Along the 10-mile route from Cleator to Crown King lies a torturous switch-back circuit which climbs several thousand feet up the mountain side. Railroad tycoon Frank Murphy had the audacity to lay a track there at the turn of the century, which was known as "Murphy’s Impossible Railroad, for ore trains to use in hauling loads to the transfer and smelting facilities. He designed the track as a series of ascending zigzag segments, each roughly a mile long. At the intersections between segments, he constructed a switch and a rail extension.
Leaving Cleator, an engineer drove his train forward over the first segment to the first intersection, traveling beyond the switch to the end of the rail extension, where he stopped. A crew man threw the rail switch. The engineer then backed his train onto the next segment, following it to the next intersection, again traveling beyond the switch to the end of the rail extension, where he stopped. Again, a crew man threw the rail switch. The engineer drove his train forward on the next segment, repeating the process segment by segment until he reached Crown King. He reversed the entire procedure during the descent to Cleator.
During the construction, which lasted for some three years, Murphy had to pay his workers especially well. Otherwise, he would lose them every time they heard of a new strike because they would quit their jobs on the spot to go prospecting, sometimes right beside the railroad bed. When the mines played out, the railroad company ripped up the tracks, making way for today’s gravel road up the mountain side from Cleator into Crown King.
You can take the switchback up or you can reach Crown King by driving north up U. S. Forest Service roads from Lake Pleasant, located off State Highway 74, about 35 miles north northwest of downtown Phoenix. If you choose to take this route, which is my favorite, you must have a high-clearance four-wheel-drive vehicle, good rough-country driving skills and a Prescott National Forest Map. You will have to be prepared to spend perhaps five hours to make the 35-mile drive, which is spectacular in scenery and abundant in wildlife.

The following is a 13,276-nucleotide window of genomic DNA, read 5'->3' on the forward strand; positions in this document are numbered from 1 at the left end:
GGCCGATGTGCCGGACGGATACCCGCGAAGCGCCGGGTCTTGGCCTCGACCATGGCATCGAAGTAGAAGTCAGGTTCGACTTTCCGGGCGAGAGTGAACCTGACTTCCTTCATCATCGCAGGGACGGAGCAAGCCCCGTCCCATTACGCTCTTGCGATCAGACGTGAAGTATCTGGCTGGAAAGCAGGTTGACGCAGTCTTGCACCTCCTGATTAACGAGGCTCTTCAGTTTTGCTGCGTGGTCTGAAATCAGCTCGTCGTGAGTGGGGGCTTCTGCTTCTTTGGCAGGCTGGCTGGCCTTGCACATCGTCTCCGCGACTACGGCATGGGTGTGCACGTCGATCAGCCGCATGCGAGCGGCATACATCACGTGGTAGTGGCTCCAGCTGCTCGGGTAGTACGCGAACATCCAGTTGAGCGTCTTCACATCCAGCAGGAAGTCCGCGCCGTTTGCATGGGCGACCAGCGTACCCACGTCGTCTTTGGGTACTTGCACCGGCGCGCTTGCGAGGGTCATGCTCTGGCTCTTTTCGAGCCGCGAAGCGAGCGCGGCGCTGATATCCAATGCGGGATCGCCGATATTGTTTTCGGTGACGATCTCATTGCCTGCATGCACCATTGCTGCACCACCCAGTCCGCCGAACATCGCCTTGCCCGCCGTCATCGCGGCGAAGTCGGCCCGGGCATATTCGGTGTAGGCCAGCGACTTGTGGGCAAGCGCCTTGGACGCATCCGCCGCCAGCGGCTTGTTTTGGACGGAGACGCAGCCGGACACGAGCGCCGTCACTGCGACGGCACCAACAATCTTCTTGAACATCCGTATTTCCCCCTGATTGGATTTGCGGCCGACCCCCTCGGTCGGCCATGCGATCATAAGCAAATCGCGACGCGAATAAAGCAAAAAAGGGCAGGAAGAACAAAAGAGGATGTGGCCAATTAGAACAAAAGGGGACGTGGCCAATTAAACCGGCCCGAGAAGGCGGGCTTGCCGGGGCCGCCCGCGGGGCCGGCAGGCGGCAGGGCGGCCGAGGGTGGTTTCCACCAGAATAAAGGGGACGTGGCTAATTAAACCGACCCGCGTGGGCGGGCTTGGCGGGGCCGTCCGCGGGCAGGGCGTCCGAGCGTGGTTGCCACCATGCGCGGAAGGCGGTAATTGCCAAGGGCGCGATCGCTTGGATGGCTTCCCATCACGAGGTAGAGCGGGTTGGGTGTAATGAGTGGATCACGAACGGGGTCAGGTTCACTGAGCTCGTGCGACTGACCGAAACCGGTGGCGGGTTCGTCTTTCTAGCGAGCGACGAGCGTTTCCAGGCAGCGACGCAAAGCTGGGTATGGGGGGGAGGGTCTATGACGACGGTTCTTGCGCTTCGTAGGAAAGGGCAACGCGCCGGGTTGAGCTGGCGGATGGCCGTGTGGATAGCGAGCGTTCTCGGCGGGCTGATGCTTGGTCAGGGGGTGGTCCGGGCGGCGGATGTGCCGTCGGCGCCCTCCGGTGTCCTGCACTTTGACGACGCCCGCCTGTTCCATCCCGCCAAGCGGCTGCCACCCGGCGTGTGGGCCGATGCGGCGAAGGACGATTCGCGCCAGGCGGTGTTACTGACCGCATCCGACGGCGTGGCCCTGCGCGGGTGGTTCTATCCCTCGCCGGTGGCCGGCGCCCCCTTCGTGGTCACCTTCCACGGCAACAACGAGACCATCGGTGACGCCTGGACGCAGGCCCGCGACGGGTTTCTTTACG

Along the way, you’ll pass several abandoned mines, collapsing cabins and ghost towns. One of the most intriguing locations is Oro Belle. (Oro is the Spanish word for "gold." Belle is the French word for "beautiful.") A collapsed head frame and rusting equipment mark the Oro Belle Mine, which gave the community its name. Leaning walls are all the remain of an old boarding house. When the mine closed, an entrepreneur dismantled the Oro Belle saloon and hauled it by mule, board by board, to Crown King, where he reassembled it and reopened it for business. Now called the Crown King Saloon, it is locally famous for its jalapeno hamburgers.
You can drive another scenic route to Crown King by traveling south on Senator "Highway," which is, in fact, another rough dirt road, nearly 40 miles in length, which also requires a high-clearance four-wheel-drive vehicle, rough-country driving skills, and a Prescott National Forest Map.
Missouri Pacific Lines map, Public Domain.
Whichever route you choose, you will be rewarded in Crown King with a look back into the world of a late 19th and early 20th century mining town, with weathered timber cabins, abandoned mines, deserted equipment, a fading cemetery, a living old-time general store and saloon, and, with good luck, a thousand tales about the good old days.
Crown King and the Southern Bradshaws: A Complete History by Bruce M. Wilson
Arizona’s Best Ghost Towns by Philip Varney